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26 February 2021 – Guinea

Fraternité Des Prisons Members Along with the Dubréka Prison and Coyah Prison Directors, (GuinéeMatin,
Fraternité Des Prisons Members Along with the Dubréka Prison and Coyah Prison Directors, (GuinéeMatin, "COVID-19 : Fraternité des Prisons de Guinée offre des kits aux détenus de Dubréka et Coyah," 20 June 2020,

Guinea, located on the west coast of Africa, declared a state of emergency on 26 March 2020 in response to the COVID-19 pandemic, which included several emergency measures like the closure of borders and schools. By 26 February 2021, the country had recorded 15,789 cases of COVID-19 and 88 related deaths. On 14 February 2021, the Ministry of Health informed the WHO of a new cluster of Ebola infections in the Gouécké Nzérékoré region.

There is little information available about the impact of the pandemic on refugees and migrants in Guinea. According to UNHCR, as of 31 January 2021, there were 5,561 refugees and 305 asylum seekers in the country. As of 15 February, there were 511 Ivorian arrivals to the country, and registration and border monitoring were on-going. According to UNHCR, most of the new arrivals in Guinea had entered through unofficial points, not subject to COVID-19 precautions. In addition, due to the recent outbreak of Ebola in areas of Guinea bordering Côte d’Ivoire, sensitisation campaigns are taking place amongst refugee communities to raise awareness and prevent the spread.

In December 2020, the country began vaccinating its population with the Russian-made Sputnik V vaccine. Government officials were the first to receive the vaccine at a vaccination centre in Conakry. Dr Sakoba Keita, the Director-General of the National Health Security Agency said: “We have ordered 2 million doses (from Russia) to be able to vaccinate vulnerable people and we have also placed orders in the People’s Republic of China, all that in order to show the commitment of the government to go onto the offensive to use this latest strategy that served us well during the Ebola (outbreak).”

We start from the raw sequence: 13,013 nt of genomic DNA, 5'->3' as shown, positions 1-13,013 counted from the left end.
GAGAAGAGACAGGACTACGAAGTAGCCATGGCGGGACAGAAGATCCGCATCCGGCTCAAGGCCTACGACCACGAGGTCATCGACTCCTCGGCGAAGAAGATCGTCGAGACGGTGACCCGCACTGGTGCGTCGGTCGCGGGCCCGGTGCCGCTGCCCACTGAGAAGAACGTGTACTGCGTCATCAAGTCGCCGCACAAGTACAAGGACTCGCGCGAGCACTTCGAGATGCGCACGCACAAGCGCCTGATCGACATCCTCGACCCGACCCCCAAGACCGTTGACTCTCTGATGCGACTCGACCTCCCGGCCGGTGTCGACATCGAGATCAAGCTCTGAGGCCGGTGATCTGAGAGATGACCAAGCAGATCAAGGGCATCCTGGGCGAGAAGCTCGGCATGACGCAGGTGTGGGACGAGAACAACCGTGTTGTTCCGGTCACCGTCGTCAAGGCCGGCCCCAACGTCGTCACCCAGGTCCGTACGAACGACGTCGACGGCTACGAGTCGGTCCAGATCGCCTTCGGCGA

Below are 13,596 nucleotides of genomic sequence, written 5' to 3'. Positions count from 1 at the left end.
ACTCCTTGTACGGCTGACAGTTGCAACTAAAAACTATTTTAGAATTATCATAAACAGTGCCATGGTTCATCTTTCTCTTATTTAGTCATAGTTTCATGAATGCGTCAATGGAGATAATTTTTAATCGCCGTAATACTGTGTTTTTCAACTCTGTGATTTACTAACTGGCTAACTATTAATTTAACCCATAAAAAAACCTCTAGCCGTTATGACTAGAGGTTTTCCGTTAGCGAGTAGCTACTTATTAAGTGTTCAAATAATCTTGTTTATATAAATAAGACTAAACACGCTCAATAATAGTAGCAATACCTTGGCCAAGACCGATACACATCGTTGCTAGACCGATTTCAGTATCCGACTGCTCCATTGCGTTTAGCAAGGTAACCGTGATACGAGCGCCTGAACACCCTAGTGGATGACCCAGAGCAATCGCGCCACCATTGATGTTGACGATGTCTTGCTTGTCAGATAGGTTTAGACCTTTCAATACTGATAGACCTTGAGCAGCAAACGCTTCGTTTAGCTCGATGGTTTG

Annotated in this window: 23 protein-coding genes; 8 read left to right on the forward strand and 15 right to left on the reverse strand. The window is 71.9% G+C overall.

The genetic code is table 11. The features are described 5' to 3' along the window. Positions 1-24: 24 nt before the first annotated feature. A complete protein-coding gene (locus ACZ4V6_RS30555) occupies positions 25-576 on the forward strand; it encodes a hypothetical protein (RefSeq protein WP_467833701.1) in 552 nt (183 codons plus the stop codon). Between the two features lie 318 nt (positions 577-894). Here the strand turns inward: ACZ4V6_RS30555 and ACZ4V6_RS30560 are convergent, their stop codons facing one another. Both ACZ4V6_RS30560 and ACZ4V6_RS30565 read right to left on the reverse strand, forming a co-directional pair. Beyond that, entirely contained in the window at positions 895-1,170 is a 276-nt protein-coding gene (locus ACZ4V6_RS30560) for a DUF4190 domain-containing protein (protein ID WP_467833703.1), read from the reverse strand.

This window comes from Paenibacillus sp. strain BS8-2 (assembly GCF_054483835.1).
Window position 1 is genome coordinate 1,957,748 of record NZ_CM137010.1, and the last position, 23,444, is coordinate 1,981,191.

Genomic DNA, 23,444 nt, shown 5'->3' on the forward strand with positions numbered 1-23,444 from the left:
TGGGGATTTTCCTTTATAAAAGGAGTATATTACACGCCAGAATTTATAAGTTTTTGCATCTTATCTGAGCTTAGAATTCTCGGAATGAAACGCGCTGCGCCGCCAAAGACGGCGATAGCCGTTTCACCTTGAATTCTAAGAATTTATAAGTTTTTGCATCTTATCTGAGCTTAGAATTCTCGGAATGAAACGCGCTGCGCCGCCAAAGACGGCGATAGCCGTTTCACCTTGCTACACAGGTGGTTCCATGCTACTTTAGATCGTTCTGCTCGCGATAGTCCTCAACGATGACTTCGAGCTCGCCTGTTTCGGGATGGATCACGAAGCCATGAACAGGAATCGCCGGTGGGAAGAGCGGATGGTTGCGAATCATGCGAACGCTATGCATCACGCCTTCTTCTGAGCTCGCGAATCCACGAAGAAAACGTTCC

The GDP has been unable to establish the extent to which detention facilities are used in Guinea as part of immigration procedures or to get details about COVID-related precautions or restrictions officials may have adopted vis-à-vis foreigners in administrative procedures.

Articles 73 and 75 of Act No. L/94/019/CTRN on the conditions of entry and residence for foreign nationals in the Republic of Guinea provide criminal penalties for foreigners who remain in Guinea irregularly and those who overstay their visas. In its concluding observations in 2015, the Committee on Migrant Workers (CMW) noted the government’s statements that the act is not applied and that migrant workers in an irregular situation are not usually placed in detention. The Committee nonetheless recommended that Guinea: “(a) Indicate in its next periodic report the number of migrants, disaggregated by age, sex, nationality and/or origin, who are currently being detained for having violated the law on migration (…); (b) Amend Act No. L/94/109/CTRN to decriminalise irregular migration, since the Committee considers that, in accordance with general comment No. 2 (2013) on the rights of migrant workers in an irregular situation and members of their families, staying in a country in an unauthorised manner or without proper documentation or overstaying a residence permit should not constitute a criminal offence.”

As regards the COVID-19 situation and protective measures adopted in the country’s prisons, on 29 April 2020, Guinea’s National Health Security Agency told AFP that authorities had discovered a positive case of COVID-19 inside Conakry’s central prison, without specifying whether an inmate or a guard had been infected. By 28 August, there were reportedly 86 cases in the country’s prisons and three prisoners had died from the disease. Rights groups say the country’s prisons are often disease-ridden and overcrowded. For instance, according to Amnesty International, Conakry central prison has capacity for 500 inmates, but currently holds around 1,700.

Humanitarian and civil society organisations have been providing support to the country’s prisons. In June 2020, Prisonniers Sans Frontières provided 20 bags of rice and 48 liters of oil for detainees at Conakry central prison. In addition, on 20 June, Fraternié des Prisons de Guinée installed 27 hand-washing stations, 10 soap cartons and two bleach cartons to the Dubréka and Coyah prisons. On 31 May 2020, the Minister of Social Action, Promotion of Women and Children announced the release of children in detention. The minister also said that 42 children had already been released from the prisons of Conakry, Labé, and Kankan.